An open letter to the Royal Navy Advertising Team

Dear Sirs/Madams,

I feel compelled to write to you to point out some worrying inaccuracies contained in the TV ads being broadcast at the moment. Before that, a little background, I am the wife of a Royal Naval Sailor who has served for 15 years and is still in service. We have been together for 7 years and have just had our first sprog. We have done several deployments and have (we feel) experienced a broad cross section of life with the Royal Navy as the silent “other woman”.

Firstly, the job roles described have neglected to mention several essential daily tasks. I’m sure this was mere oversight, or the result of an over zealous editing team. Instead, or in addition to the admittedly mind catching, and exciting list of “you fly, you chase, you save, you help” etc, I would like to suggest an edit, or perhaps an addition to the above. “You clean, you clean, you fix, you clean, you  iron, you stand for rounds, you clean, you fix” would be a much more accurate and honest depiction of the experiences my husband and many many other sailors have had during their service. This would create an even mix of testosterone inducing, gut squeezing, adrenaline pumping viewing, whilst still outlining the tedium and Groundhog Day environment that deployment creates.

Secondly, the whole concept of “a life without limits” is misleading. The naval life we have experienced has enforced some significant limits on my husband. There are several, but the few that come jumping to the forefront of my mind, wielding placards, are, the time my sailor spends with his daughter at home (or lack of), the considerable amount of paperwork he has to do, and the courses he has to complete every year, regardless of how polished his skills in that area are.

There are limits on the time my husband can spend on important social pursuits too (such as his wish to regularly attend nearby public houses). At the drop of a hat, or click of someone’s fingers, he must stay to cater a champagne breakfast, or evening buffet, which I can only assume is essential to the safety of our shores. With such functions obviously being crucial to the success of the war on terror, I naturally support them, but captains dinner parties are a significant limit on my husbands plans. I am suggesting a more apt slogan (albeit less catchy) would be “The Royal Navy: Limits your (social) life”.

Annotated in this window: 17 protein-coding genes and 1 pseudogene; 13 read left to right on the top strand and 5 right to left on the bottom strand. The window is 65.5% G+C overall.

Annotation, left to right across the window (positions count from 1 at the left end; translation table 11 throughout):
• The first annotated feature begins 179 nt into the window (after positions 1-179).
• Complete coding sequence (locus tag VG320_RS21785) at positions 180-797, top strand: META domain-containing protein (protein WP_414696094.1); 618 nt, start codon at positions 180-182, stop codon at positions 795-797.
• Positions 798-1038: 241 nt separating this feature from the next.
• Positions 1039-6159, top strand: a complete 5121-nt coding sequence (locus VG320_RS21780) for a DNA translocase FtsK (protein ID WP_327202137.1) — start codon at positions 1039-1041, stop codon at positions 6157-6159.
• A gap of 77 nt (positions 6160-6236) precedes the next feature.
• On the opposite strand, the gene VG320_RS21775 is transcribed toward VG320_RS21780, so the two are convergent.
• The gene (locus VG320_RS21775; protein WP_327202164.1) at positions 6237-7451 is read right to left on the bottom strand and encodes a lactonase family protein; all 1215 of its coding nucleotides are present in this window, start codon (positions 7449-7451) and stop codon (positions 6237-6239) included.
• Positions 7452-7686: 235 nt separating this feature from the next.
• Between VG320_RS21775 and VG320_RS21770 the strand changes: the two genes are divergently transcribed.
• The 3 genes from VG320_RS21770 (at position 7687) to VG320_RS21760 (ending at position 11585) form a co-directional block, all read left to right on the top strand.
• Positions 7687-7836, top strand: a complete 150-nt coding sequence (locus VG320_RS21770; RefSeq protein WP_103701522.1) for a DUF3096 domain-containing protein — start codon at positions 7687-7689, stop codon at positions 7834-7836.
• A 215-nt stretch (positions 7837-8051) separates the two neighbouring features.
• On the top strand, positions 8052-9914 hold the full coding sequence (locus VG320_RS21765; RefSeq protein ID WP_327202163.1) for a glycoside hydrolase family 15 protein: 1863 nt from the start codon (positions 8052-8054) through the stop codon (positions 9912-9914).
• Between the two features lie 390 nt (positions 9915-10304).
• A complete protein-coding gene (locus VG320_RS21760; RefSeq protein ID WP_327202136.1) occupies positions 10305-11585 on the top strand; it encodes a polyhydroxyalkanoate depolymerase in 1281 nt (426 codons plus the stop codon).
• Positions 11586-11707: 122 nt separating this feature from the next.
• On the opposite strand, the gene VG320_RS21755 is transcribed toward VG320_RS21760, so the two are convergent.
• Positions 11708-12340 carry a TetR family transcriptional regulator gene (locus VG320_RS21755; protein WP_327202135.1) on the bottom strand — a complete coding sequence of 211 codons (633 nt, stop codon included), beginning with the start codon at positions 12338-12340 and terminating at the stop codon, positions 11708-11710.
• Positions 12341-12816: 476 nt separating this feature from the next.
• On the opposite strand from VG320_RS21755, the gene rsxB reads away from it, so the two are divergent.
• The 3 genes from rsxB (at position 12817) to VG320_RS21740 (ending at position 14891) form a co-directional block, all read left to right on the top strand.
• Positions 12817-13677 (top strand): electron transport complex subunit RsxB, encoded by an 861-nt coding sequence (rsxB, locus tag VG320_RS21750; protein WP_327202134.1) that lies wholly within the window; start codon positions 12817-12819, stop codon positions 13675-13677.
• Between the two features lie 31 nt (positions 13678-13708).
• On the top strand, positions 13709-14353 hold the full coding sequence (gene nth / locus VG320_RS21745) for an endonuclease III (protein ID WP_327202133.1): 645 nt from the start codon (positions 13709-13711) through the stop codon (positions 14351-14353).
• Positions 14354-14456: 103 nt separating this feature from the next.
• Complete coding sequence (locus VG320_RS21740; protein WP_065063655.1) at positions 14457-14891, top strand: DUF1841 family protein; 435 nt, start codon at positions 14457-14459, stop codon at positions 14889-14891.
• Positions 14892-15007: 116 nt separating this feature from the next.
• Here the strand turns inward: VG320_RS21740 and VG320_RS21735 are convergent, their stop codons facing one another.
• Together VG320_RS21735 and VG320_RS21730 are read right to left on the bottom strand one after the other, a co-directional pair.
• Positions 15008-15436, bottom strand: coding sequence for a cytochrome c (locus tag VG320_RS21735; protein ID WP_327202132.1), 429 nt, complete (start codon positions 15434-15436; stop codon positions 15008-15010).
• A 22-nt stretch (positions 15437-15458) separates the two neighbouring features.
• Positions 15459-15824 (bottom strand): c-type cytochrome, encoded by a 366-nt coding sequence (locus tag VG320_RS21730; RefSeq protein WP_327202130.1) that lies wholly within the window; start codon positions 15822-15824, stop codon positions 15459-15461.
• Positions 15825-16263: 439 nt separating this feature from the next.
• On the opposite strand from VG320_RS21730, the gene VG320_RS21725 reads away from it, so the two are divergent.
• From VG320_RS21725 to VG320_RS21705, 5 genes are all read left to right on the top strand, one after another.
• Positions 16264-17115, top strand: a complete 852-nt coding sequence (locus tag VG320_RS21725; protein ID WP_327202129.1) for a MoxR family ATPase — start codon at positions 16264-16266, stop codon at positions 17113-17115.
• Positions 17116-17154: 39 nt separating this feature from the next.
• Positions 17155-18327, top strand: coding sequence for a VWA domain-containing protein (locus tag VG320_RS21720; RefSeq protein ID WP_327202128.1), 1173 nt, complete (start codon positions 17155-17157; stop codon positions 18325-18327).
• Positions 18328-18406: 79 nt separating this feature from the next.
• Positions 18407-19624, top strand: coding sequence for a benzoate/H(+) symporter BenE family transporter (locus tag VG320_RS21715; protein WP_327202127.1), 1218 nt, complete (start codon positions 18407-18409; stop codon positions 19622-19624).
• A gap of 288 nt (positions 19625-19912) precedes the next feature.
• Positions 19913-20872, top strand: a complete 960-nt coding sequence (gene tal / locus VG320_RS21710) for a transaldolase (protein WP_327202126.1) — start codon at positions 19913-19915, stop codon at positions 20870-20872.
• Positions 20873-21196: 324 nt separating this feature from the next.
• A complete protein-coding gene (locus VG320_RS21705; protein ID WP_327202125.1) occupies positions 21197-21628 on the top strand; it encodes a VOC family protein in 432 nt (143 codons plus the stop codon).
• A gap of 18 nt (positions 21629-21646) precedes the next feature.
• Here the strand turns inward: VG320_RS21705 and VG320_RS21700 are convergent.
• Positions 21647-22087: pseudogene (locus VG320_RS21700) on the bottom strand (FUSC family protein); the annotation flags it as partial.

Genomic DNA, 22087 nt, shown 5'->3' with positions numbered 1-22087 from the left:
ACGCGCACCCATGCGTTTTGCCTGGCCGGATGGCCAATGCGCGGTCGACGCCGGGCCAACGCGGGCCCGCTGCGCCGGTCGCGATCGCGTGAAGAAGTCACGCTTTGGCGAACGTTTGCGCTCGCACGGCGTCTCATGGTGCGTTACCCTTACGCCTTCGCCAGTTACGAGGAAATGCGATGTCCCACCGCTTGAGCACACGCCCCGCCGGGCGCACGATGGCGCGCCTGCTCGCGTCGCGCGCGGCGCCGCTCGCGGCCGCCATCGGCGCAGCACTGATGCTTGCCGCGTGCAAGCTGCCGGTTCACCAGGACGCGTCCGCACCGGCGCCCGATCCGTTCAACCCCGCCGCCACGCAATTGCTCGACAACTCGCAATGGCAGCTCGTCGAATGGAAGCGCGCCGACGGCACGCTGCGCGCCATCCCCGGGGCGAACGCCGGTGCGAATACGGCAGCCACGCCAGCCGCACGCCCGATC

Thirdly, according to your adverts everyone in the navy is some speed boat riding, school house building, giant gun toting action dude. I think you’ve missed a trick here, and left out some seriously exhilarating duties that will get people enrolling like they think it’s Hogwarts. I have yet to see an advert that hails the thrill of cooking a fry up for 250 people, or the buzz of piloting hoovers, or the downright giddiness caused by standing on a gangway watch. Please can we see some adverts highlighting these and similar in future.

Finally, as a new mum I have been quite upset for the mums of some of the lads featured in your adverts (and im assuming lasses too, although I haven’t seen one with a woman as the central protagonist yet). The whole “I was born in wherever, but I was made in the Royal Navy” must really grate on these poor mums who have (presumably) devoted hours to school runs, swimming lessons, parents evenings and beans on toast dinners. I’m fairly sure if their uteruses could speak they would be more than a little put out as I’m fairly sure they have a significant role in “making” an adult human. I would like these mums to get some credit in the process of getting little johnny sea legs to a position that he was able to join up. Every time I see these newer ads my tummy turns in sympathy for these poor, disregarded and discounted mums (and Dad’s!). Maybe a “Mother’s Day special” ad is an idea to ensure future feelings of congeniality between the Royal Navy and the parents who brought these sailors forth into the world?

I hope I’ve helped get those creative juices flowing. A more accurate depiction of “life in a blue one” might help new recruits feel less blue about their lives in it.

Thanks for your time,

Olive Oyl and Popeye.

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